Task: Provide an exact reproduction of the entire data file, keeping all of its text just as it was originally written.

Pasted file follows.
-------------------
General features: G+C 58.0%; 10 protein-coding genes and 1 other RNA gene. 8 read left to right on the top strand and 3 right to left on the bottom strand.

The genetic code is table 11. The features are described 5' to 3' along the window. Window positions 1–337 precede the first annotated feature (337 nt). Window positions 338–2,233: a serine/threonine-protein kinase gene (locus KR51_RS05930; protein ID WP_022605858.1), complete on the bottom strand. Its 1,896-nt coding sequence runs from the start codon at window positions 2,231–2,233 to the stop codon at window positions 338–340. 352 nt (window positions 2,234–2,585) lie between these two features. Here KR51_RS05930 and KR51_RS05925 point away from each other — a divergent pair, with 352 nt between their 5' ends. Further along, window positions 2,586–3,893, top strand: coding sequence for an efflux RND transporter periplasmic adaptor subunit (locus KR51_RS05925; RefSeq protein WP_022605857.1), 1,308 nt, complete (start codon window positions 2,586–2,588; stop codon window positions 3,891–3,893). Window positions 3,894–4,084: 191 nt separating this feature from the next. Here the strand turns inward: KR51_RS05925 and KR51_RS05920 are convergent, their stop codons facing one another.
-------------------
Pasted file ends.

General features: G+C 58.0%; 10 protein-coding genes and 1 other RNA gene. 8 read left to right on the top strand and 3 right to left on the bottom strand.

The genetic code is table 11. The features are described 5' to 3' along the window. Window positions 1–337 precede the first annotated feature (337 nt). Window positions 338–2,233: a serine/threonine-protein kinase gene (locus KR51_RS05930; protein ID WP_022605858.1), complete on the bottom strand. Its 1,896-nt coding sequence runs from the start codon at window positions 2,231–2,233 to the stop codon at window positions 338–340. 352 nt (window positions 2,234–2,585) lie between these two features. Here KR51_RS05930 and KR51_RS05925 point away from each other — a divergent pair, with 352 nt between their 5' ends. Further along, window positions 2,586–3,893, top strand: coding sequence for an efflux RND transporter periplasmic adaptor subunit (locus KR51_RS05925; RefSeq protein WP_022605857.1), 1,308 nt, complete (start codon window positions 2,586–2,588; stop codon window positions 3,891–3,893). Window positions 3,894–4,084: 191 nt separating this feature from the next. Here the strand turns inward: KR51_RS05925 and KR51_RS05920 are convergent, their stop codons facing one another.